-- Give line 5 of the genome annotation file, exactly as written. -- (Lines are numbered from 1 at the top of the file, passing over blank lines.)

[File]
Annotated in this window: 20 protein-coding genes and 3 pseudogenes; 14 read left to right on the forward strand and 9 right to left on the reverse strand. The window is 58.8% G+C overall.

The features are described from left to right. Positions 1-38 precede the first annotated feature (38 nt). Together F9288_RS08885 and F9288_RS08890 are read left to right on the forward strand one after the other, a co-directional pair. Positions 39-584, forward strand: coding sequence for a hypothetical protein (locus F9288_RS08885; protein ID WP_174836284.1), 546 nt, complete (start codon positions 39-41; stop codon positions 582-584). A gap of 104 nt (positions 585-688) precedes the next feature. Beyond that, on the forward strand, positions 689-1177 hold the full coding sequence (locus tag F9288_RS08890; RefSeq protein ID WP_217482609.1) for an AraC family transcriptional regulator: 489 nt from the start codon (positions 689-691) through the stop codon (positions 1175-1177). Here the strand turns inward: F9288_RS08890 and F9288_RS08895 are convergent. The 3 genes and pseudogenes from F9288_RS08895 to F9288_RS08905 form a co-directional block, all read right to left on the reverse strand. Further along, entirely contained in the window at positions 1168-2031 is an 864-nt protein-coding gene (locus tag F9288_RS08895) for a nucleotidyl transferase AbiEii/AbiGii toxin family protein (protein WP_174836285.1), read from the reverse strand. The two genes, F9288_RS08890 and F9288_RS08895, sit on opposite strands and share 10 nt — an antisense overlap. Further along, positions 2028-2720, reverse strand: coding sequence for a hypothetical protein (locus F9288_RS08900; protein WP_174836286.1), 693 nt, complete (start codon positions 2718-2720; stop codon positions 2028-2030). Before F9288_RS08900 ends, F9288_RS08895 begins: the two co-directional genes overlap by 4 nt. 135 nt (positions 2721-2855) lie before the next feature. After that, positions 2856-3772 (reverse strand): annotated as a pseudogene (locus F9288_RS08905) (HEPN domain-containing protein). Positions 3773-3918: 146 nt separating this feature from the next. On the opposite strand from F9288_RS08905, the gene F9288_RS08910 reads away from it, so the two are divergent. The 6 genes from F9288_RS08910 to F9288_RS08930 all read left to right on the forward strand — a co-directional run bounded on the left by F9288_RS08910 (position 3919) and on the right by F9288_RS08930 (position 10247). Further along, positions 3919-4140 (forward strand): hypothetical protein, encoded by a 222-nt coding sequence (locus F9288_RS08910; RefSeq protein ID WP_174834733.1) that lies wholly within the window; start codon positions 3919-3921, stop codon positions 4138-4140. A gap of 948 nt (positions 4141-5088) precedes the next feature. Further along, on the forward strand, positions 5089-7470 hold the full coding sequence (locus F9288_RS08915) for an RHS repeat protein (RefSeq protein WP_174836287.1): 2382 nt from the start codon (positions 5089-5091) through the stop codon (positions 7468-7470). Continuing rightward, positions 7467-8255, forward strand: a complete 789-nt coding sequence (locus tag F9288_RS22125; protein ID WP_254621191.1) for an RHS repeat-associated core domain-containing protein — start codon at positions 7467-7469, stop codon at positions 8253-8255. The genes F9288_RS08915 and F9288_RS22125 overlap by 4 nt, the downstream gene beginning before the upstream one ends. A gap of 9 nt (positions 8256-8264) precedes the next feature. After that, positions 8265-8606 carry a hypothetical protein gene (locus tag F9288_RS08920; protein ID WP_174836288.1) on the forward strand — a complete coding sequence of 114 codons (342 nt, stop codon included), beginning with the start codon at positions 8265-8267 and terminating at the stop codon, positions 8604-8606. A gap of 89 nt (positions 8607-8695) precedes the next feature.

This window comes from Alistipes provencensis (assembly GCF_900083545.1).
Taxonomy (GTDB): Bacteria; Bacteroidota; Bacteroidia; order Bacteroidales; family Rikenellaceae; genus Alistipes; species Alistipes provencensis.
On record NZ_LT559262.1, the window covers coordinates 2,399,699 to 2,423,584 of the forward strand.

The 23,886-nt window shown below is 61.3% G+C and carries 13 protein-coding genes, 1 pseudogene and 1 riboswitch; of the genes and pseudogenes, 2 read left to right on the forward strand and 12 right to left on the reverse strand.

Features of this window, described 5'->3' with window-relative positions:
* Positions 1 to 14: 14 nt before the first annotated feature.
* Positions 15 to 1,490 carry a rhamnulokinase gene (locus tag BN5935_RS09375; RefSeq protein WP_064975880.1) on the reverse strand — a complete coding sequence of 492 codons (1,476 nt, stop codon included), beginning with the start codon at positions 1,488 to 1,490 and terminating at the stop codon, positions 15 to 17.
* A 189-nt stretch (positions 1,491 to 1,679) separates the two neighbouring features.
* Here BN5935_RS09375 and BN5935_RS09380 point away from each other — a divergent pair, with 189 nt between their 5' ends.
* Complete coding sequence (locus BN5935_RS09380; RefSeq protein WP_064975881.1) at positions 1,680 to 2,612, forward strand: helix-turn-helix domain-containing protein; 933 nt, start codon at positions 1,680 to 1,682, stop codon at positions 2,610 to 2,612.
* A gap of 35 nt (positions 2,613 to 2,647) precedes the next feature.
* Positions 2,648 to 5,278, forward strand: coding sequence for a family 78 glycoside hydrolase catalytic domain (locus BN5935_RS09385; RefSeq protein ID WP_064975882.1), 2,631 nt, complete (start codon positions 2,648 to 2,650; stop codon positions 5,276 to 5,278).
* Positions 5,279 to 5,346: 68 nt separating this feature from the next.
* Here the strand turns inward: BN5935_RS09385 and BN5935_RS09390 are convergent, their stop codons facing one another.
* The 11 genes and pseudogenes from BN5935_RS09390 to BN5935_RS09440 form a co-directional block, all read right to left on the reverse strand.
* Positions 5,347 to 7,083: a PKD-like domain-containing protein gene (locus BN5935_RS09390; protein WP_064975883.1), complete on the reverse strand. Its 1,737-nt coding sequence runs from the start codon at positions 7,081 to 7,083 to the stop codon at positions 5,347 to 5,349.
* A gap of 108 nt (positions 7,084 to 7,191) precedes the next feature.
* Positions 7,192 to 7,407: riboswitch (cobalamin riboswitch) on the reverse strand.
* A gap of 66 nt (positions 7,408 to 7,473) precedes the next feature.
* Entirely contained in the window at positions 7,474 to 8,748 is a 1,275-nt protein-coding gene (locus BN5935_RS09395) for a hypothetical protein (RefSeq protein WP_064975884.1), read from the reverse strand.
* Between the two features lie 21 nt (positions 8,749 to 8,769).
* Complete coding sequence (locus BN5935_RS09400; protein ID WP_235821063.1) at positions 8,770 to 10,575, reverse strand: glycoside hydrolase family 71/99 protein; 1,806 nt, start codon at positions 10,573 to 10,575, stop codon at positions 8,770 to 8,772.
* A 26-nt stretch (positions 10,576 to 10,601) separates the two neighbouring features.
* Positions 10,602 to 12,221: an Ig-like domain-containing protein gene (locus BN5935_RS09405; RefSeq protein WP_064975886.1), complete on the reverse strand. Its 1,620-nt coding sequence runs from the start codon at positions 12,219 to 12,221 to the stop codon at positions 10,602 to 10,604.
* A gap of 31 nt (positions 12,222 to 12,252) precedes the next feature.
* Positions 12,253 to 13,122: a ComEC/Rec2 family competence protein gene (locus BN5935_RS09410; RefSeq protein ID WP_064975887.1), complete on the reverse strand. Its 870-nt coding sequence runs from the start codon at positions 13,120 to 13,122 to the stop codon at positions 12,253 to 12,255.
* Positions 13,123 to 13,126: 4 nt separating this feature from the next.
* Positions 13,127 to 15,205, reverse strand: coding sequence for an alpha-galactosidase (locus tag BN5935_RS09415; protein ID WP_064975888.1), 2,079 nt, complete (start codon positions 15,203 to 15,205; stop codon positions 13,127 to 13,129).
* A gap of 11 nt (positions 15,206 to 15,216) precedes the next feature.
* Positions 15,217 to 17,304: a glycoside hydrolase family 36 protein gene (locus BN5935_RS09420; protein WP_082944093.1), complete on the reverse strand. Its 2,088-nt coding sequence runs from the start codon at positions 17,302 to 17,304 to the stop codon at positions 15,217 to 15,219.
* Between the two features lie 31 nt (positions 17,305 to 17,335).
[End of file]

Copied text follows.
On record NZ_LT559262.1, the window covers coordinates 2,399,699 to 2,423,584 of the forward strand.